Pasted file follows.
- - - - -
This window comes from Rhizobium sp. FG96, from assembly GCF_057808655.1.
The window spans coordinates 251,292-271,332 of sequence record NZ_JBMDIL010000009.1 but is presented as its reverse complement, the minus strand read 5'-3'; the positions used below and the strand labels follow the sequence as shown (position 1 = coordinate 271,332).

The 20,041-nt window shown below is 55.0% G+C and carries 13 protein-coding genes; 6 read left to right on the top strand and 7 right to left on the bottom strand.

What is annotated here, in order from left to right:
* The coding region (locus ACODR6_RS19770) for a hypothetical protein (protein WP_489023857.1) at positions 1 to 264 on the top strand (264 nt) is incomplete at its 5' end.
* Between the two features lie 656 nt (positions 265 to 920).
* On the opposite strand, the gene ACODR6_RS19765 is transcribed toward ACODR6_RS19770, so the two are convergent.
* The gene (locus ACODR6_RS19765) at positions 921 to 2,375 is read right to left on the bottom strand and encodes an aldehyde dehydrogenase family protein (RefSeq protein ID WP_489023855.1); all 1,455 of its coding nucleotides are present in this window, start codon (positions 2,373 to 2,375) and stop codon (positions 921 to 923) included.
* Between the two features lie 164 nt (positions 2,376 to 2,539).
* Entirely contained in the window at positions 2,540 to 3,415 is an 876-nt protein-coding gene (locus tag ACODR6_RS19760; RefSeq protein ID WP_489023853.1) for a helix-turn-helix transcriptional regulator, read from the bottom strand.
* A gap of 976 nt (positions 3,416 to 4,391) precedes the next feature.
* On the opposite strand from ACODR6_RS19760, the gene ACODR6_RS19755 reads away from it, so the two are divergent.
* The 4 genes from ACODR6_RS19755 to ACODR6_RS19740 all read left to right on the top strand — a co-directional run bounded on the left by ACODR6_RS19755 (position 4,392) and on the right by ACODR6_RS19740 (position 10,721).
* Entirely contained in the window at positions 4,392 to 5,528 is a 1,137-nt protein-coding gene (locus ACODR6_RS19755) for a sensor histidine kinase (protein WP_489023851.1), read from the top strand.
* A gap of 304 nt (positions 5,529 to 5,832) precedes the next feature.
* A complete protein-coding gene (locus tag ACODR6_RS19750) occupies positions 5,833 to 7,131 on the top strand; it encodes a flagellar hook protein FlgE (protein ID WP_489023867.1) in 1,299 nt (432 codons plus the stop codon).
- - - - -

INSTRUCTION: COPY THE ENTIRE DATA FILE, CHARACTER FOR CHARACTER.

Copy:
This window comes from Rhizobium sp. FG96, from assembly GCF_057808655.1.
The window spans coordinates 251,292-271,332 of sequence record NZ_JBMDIL010000009.1 but is presented as its reverse complement, the minus strand read 5'-3'; the positions used below and the strand labels follow the sequence as shown (position 1 = coordinate 271,332).

The 20,041-nt window shown below is 55.0% G+C and carries 13 protein-coding genes; 6 read left to right on the top strand and 7 right to left on the bottom strand.

What is annotated here, in order from left to right:
* The coding region (locus ACODR6_RS19770) for a hypothetical protein (protein WP_489023857.1) at positions 1 to 264 on the top strand (264 nt) is incomplete at its 5' end.
* Between the two features lie 656 nt (positions 265 to 920).
* On the opposite strand, the gene ACODR6_RS19765 is transcribed toward ACODR6_RS19770, so the two are convergent.
* The gene (locus ACODR6_RS19765) at positions 921 to 2,375 is read right to left on the bottom strand and encodes an aldehyde dehydrogenase family protein (RefSeq protein ID WP_489023855.1); all 1,455 of its coding nucleotides are present in this window, start codon (positions 2,373 to 2,375) and stop codon (positions 921 to 923) included.
* Between the two features lie 164 nt (positions 2,376 to 2,539).
* Entirely contained in the window at positions 2,540 to 3,415 is an 876-nt protein-coding gene (locus tag ACODR6_RS19760; RefSeq protein ID WP_489023853.1) for a helix-turn-helix transcriptional regulator, read from the bottom strand.
* A gap of 976 nt (positions 3,416 to 4,391) precedes the next feature.
* On the opposite strand from ACODR6_RS19760, the gene ACODR6_RS19755 reads away from it, so the two are divergent.
* The 4 genes from ACODR6_RS19755 to ACODR6_RS19740 all read left to right on the top strand — a co-directional run bounded on the left by ACODR6_RS19755 (position 4,392) and on the right by ACODR6_RS19740 (position 10,721).
* Entirely contained in the window at positions 4,392 to 5,528 is a 1,137-nt protein-coding gene (locus ACODR6_RS19755) for a sensor histidine kinase (protein WP_489023851.1), read from the top strand.
* A gap of 304 nt (positions 5,529 to 5,832) precedes the next feature.
* A complete protein-coding gene (locus tag ACODR6_RS19750) occupies positions 5,833 to 7,131 on the top strand; it encodes a flagellar hook protein FlgE (protein ID WP_489023867.1) in 1,299 nt (432 codons plus the stop codon).